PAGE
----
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Stewart Maxwell: Sports events will score lasting benefits for Scots

Thom Evans, one of many athletes bidding to win a place at the Commonwealth Games. Picture: SNS

Thom Evans, one of many athletes bidding to win a place at the Commonwealth Games. Picture: SNS

THE year after next is shaping up to be quite a year for Scotland, and not just because of the upcoming referendum on independence.

The Commonwealth Games will come to Scotland for the third time in 2014, and later that year we will see the biennial battle between Europe and the United States when the Ryder Cup comes to Gleneagles.

While it will be great to see some of the world’s top sportsmen and women compete in Scotland in 2014, there is always the Python question: “What have the Commonwealth Games or Ryder Cup ever done for us?” Legacy is a word we will hear a lot of over the next two years, but what will be the real legacy for the people of Scotland from hosting these two world-class events?

While aqueducts and viniculture are not part of the legacy; transport, tourism, housing, volunteering, sport and health should all get a boost from 2014.

Apart from the obvious short-term boost to hotels, bars and restaurants that will result from thousands of visitors flocking to Scotland for the Games and the Ryder Cup, there is the opportunity to market the whole of the country, not just Glasgow, as a holiday and conference destination and as a place to do business. Millions of people across the world will see Scotland on their TV screens and read about the Games and the golf in their newspapers. This has the potential to bring in money and jobs to Scotland for years to come, and the opportunity to maximise these benefits must not be missed.

One of the major benefits will be the regeneration of a substantial part of the East End of Glasgow, with new sports facilities and offices being built. These projects will bring people and jobs to an area that doesn’t have its troubles to seek.

However, probably one of the most important legacy projects will be the construction of the athletes’ village – a project that will employ large numbers of people to construct it at a difficult time for the building industry. Just as important is the fact that when the athletes pack up and leave, Glasgow will be left with an array of newly built affordable homes. New family homes in an area that has been neglected for so long is a very worthwhile legacy from the Games.

Glasgow will also benefit from the construction of the Fastlink service. Although it will assist in the transportation of sports fans across the city during the Games, it will be an enhancement to Scotland’s transport network for years to come.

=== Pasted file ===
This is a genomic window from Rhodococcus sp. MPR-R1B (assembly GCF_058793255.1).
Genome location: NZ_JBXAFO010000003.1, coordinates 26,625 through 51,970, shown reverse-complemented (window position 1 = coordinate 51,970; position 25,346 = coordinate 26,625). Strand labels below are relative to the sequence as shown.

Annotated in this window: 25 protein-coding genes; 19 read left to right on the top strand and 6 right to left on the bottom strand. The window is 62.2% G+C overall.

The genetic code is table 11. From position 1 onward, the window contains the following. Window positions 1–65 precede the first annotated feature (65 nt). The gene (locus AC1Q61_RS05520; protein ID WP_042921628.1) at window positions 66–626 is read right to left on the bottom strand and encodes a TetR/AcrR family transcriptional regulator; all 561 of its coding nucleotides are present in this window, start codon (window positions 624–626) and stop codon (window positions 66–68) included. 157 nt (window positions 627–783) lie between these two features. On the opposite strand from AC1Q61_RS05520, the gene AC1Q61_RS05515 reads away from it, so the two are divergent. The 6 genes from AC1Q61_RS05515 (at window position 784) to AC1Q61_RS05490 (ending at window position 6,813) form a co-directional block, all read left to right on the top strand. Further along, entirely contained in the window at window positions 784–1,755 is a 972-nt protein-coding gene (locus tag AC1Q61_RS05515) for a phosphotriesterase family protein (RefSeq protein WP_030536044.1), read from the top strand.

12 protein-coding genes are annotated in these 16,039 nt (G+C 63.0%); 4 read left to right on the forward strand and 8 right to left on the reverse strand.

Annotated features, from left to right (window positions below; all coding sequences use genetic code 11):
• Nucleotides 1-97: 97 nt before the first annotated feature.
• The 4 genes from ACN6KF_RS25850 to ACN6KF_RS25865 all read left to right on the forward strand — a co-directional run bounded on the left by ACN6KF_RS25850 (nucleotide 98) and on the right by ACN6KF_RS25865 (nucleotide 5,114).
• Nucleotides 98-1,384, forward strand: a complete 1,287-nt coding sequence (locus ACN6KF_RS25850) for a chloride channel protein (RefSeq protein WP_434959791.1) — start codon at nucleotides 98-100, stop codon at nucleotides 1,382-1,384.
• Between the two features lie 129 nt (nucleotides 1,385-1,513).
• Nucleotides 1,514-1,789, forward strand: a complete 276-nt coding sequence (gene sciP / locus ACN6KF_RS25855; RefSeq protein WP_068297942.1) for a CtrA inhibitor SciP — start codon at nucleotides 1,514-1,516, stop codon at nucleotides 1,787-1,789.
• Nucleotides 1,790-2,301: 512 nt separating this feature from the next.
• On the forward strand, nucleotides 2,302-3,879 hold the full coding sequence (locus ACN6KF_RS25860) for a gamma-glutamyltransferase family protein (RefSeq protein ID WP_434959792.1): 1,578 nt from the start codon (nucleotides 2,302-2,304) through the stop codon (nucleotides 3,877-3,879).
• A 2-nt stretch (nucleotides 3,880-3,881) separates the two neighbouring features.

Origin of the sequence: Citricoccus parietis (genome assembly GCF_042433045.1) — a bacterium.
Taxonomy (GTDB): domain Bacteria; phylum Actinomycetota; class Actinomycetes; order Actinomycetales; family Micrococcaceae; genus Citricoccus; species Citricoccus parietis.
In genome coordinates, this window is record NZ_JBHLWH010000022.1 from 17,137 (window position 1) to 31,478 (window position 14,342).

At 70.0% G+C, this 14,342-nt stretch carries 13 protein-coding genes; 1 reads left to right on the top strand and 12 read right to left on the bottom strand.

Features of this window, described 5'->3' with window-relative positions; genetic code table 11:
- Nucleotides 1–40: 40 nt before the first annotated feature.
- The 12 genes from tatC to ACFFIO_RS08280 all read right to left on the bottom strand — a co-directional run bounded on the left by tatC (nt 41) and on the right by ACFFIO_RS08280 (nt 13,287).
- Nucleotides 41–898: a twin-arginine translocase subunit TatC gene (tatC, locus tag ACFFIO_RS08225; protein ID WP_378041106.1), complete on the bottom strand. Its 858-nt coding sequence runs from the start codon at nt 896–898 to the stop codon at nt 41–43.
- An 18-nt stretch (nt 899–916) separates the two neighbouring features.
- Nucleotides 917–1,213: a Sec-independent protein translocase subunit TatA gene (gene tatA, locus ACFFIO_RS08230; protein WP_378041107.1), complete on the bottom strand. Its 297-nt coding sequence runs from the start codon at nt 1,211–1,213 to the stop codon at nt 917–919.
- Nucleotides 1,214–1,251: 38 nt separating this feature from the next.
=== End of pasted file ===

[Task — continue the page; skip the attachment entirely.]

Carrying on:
The Ryder Cup is a truly global phenomenon and it will be fantastic to have it here in Scotland, but the legacy from such an event is at first glance less obvious. While there will be no new houses or major regeneration projects as a result of the Ryder Cup, there will be a unique marketing opportunity for Scotland and it will boost the hospitality sector around the event itself.

The Ryder Cup will be a unique opportunity to boost golf here. Scotland should be the place to go for a golfing holiday for anyone, from any part of the world, that plays the game, and indeed many visitors to Scotland do come here for the golf. However, many other countries are working hard to tempt golfers to come to their courses, and the Ryder Cup gives us the chance to remind the world that Scotland is the true home of golf.

When you think of legacy from sporting events, it is often the sport and health gains that spring to mind, but in many ways these are the two most difficult outcomes to achieve. 2014 must result in a boost to new talent across a range of sports, but its main goal must be to encourage people to get active and if possible take up sports such as athletics, golf, swimming and rugby.

Legacy gains from 2014 won’t happen by accident and they won’t happen automatically just because Scotland is the host country. It will take a determined effort on the part of the public, private and third sectors working together to make it happen and it will involve all of us getting out of our chairs and joining in with the volunteering and the physical activity. Legacy isn’t only the responsibility of government, we all have the chance to make a change to our lifestyles, and if the events being held in 2014 encourage more people to join golf, swimming or badminton clubs then that would be a long-lasting health legacy for Scotland.

As Monty Python almost said, what have the Commonwealth Games and Ryder Cup ever done for us? Potentially quite a lot, actually. «

• Stewart Maxwell is an SNP MSP for the West of Scotland, and is a former sports minister

 

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